The focus in many of these stories is on the bizarre and often the grotesque with stories like The Abominable History of the Man with Copper Fingers and The Fantastic Horror of the Cat in the Bag offering memorable ways to discover a body. While both cases have memorable images, neither have particularly interesting investigations.

Some stories focus more on the whimsical and comedic such as The Fascinating Problem of Uncle Meleager’s Will, The Entertaining Episode of the Article in Question and The Piscatorial Farce of the Stolen Stomach. Those comedic elements tended to miss for me, perhaps because so many of them come out of Lord Peter’s own flippant attitude (and conservatism), but some will no doubt delight others.

Only a couple of stories really hit the mark for me. The Undignified Melodrama of the Bone of Contention makes use of the idea of a Phantom Carriage that portends one’s doom, using it quite cleverly. This is one of the longest stories in the collection but I appreciated its atmosphere and was intrigued to find out the explanation for the carriage that characters, including Lord Peter, see.

I also really enjoyed The Unsolved Puzzle of the Man with No Face, the story I had read previously. It concerns an unidentified man who is found dead on a beach wearing his bathing suit. I enjoyed the mystery of who the man was (cuts to his face disguise his identity) and felt it stood up to a second reading – something I find hard to imagine of many of the stories here.

One story here is utterly bizarre however – the final one, The Adventurous Exploit of the Cave of Ali Baba. This tale is yet another variation on the secret criminal organization trope but it manages to make Agatha Christie’s The Big Four look grittily realistic and credible. Something which I feel is quite an achievement. The plot is absolute nonsense.

So, overall not a great collection. Based on this sample I am inclined to think that the short story was a form that really didn’t play to Sayers’ strengths – Lord Peter as a character probably needs more space to breathe and show off his personality. The one story that is noticeably longer is also, perhaps not coincidentally, a much richer reading experience.

On the positive side, now I have this one out of the way the next book is one I remember as one of my favorites. Expect thoughts on The Unpleasantness at the Bellona Club soon! In the meantime, click below to see my thoughts on each individual story in this collection.

Continue reading “Lord Peter Views the Body by Dorothy L. Sayers”

The Purloined Letter by Edgar Allan Poe

Story Details

Originally published 1844
This story is one of those contained within the collection Tales of Mystery and Imagination.

Auguste Dupin #3
Preceded by The Mystery of Marie Rogêt

The Verdict

A really clever mystery with an unconventional plot and my favorite of the three Dupin stories.


My Thoughts

The past few weeks have been enormously busy and so I have found it quite tricky to find the time to read anything. When I do, I find I cannot hold my concentration for more than a few dozen pages. Fortunately I remembered that I had something in my TBR pile that was that sort of length – the last of Edgar Allan Poe’s three Auguste Dupin short stories.

The Purloined Letter sees G-, the prefect of the Paris police, approach Dupin for advice on the matter of a stolen letter written by the queen’s lover. That letter is being used by the thief to blackmail her and gain influence.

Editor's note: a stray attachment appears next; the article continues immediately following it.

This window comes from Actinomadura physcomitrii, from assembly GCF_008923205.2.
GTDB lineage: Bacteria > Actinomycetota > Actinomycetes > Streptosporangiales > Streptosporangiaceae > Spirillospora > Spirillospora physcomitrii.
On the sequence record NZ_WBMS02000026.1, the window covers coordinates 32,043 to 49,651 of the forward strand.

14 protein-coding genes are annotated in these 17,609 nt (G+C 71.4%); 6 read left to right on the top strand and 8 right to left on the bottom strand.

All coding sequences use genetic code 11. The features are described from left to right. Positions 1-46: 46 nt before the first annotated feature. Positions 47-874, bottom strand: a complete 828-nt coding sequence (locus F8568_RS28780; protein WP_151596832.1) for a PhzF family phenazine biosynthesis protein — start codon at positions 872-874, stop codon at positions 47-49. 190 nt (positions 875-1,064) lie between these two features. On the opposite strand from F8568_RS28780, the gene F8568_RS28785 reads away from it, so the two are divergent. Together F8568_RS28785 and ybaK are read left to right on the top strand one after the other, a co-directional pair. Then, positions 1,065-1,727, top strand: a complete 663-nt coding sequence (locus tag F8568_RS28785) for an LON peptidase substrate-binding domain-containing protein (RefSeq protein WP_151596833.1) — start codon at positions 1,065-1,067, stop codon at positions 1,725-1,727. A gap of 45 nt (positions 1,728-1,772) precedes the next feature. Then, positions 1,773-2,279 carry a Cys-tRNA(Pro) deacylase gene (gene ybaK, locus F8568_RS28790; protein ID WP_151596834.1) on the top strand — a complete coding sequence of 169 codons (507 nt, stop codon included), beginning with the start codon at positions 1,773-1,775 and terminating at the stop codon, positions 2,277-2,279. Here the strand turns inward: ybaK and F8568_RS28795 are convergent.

The prefect is certain of the culprit’s identity and has executed a thorough search of his property but cannot find any sign of that letter. This puzzles him as he is sure that the thief must have the letter somewhere close at hand to keep it safe and enable him to produce it if necessary. The prefect asks for Dupin’s help and gives him a description of the letter.

We then jump forward a month as G- returns to speak with Dupin. The search has been fruitless and he tells Dupin he will pay 50,000 francs to anyone who can find the letter. Dupin tells him that he should write him a check as he knows where the letter is and proceeds to explain how he found it.

If that brief synopsis of the plot sounds familiar, it is because this story shares a lot of common elements with Doyle’s later Sherlock Holmes adventure, A Scandal in Bohemia. In both cases we know the thief’s identity from close to the start of the story and each features a document related to an affair with a royal that could destroy a monarchy. On top of that, there are also a few story beats that the two short stories seem to have in common.

Obviously we cannot suggest that Poe’s work, as the older, is in any way to blame for those similarities. The problem is that it is impossible not to be aware of them as the later story, as one of Doyle’s most celebrated, will likely be one that readers have already encountered. That is unfortunate as I think that may serve to blunt the impact of one of the story’s most satisfying ideas.

I should probably also take a moment to say that while I think there is a lot of shared intellectual ground between the two stories, they differ in enough elements and themes to feel quite distinctive from each other. Several of the tweaks Doyle makes serve to make those themes feel all the stronger.

Getting back to the basic scenario, I think this story does a fine job of establishing the facts of the case in a consice manner. We understand the stakes and the circumstances surrounding the crime, the question is how they managed to execute that plan.